The main cause of the development of alcoholic delirium is alcoholism. Long-term heavy drinking, the use of low-quality alcohol (surrogates, technical liquids and pharmacological preparations with a high alcohol content) and pronounced pathological changes in internal organs are identified as risk factors. Craniocerebral injuries and a history of brain diseases have a certain significance. The pathogenesis of this disease has not yet been clarified, it is assumed that chronic intoxication and metabolic disorders in the brain play a decisive role.
Often, alcoholic delirium develops against the background of severe mental or physical stress, for example, when a patient is injured in a state of intoxication and ends up in the trauma department. Abrupt cessation of alcohol intake in combination with a change of environment, physical pain and discomfort, as well as worries about trauma overlap and increase the likelihood of developing delirium tremens. A similar situation is observed when binge-drinking patients are admitted to gastroenterology, cardiology and other departments. At home, delirium usually occurs when patients abruptly come out of a binge due to an exacerbation of somatic pathology.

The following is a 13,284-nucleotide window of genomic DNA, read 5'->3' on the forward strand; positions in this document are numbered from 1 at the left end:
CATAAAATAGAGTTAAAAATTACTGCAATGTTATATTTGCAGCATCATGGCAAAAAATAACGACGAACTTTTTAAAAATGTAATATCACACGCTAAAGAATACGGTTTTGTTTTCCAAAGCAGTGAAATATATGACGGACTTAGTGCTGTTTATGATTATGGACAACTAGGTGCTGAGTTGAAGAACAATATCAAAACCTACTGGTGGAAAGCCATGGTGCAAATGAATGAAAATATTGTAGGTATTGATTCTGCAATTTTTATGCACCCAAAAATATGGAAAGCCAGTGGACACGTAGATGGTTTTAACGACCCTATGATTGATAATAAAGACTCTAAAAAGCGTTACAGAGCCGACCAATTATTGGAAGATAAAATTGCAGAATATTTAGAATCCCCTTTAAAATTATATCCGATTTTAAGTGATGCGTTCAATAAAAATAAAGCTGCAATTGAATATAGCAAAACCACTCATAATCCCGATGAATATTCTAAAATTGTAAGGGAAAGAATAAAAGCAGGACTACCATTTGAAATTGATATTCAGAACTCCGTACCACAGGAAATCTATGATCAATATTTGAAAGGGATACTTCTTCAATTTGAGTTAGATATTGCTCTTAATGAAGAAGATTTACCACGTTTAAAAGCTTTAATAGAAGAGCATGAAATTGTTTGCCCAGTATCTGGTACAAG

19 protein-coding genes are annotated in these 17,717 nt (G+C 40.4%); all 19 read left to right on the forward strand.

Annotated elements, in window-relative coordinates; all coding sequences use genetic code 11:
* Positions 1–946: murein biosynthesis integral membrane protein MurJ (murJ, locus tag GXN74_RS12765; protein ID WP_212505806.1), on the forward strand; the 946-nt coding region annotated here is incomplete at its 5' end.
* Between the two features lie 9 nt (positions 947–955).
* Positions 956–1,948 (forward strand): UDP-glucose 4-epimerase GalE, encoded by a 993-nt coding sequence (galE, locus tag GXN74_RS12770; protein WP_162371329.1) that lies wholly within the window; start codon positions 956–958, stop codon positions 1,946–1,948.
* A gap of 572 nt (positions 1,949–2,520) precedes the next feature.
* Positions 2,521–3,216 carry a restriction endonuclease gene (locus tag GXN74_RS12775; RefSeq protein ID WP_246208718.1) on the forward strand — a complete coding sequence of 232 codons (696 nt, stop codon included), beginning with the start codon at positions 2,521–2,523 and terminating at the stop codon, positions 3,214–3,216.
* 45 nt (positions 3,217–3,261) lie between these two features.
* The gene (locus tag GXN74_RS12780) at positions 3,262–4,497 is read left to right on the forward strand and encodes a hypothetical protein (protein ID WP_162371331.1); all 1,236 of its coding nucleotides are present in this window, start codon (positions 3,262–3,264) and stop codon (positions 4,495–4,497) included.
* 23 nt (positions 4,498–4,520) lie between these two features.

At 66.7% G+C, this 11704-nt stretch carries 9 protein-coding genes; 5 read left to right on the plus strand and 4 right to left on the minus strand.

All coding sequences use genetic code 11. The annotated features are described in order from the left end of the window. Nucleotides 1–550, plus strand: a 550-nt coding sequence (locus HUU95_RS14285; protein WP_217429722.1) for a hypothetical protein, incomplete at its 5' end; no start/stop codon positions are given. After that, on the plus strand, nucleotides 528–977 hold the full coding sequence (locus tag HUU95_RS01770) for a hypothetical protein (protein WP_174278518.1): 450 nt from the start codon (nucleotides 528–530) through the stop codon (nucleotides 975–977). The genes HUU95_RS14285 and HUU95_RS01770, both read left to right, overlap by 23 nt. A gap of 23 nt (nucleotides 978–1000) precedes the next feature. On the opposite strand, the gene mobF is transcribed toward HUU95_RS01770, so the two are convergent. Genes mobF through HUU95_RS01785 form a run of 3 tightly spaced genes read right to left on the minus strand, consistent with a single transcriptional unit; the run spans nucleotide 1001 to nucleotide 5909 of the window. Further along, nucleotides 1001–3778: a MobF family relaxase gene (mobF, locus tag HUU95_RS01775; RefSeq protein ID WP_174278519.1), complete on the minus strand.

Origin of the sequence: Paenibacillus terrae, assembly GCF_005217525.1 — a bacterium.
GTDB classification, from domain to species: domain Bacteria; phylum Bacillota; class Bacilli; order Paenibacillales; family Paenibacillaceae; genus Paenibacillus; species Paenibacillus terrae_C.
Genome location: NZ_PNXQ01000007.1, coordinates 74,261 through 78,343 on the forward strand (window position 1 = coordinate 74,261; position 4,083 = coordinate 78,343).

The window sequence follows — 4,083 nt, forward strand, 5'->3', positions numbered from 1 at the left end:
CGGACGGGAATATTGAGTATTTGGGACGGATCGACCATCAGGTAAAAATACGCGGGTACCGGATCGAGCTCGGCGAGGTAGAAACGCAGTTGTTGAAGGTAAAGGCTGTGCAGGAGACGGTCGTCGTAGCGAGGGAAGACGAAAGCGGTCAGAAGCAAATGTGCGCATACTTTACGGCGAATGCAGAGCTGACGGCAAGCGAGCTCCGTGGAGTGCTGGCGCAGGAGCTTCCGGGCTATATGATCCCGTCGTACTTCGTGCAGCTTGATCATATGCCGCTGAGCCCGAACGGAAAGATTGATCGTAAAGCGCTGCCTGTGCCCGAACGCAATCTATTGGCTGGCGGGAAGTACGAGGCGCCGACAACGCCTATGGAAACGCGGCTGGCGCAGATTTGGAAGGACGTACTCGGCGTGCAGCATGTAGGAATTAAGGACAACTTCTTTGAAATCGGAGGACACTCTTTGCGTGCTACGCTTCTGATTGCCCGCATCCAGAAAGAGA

Classification of alcoholic delirium
There are several types of alcoholic delirium:
- Classic or typical delirium. The symptoms of the disease appear gradually. In its development, the disease goes through a number of successive stages.
- Lucid delirium. An acute onset is characteristic. Delirium and hallucinations are absent, coordination disorders, tremors, anxiety and fear prevail.
- Abortive delirium. Fragmentary hallucinations are observed. Delusional ideas are fragmentary, insufficiently formed. Marked anxiety is noted. Recovery or transition to another form of delirium is possible.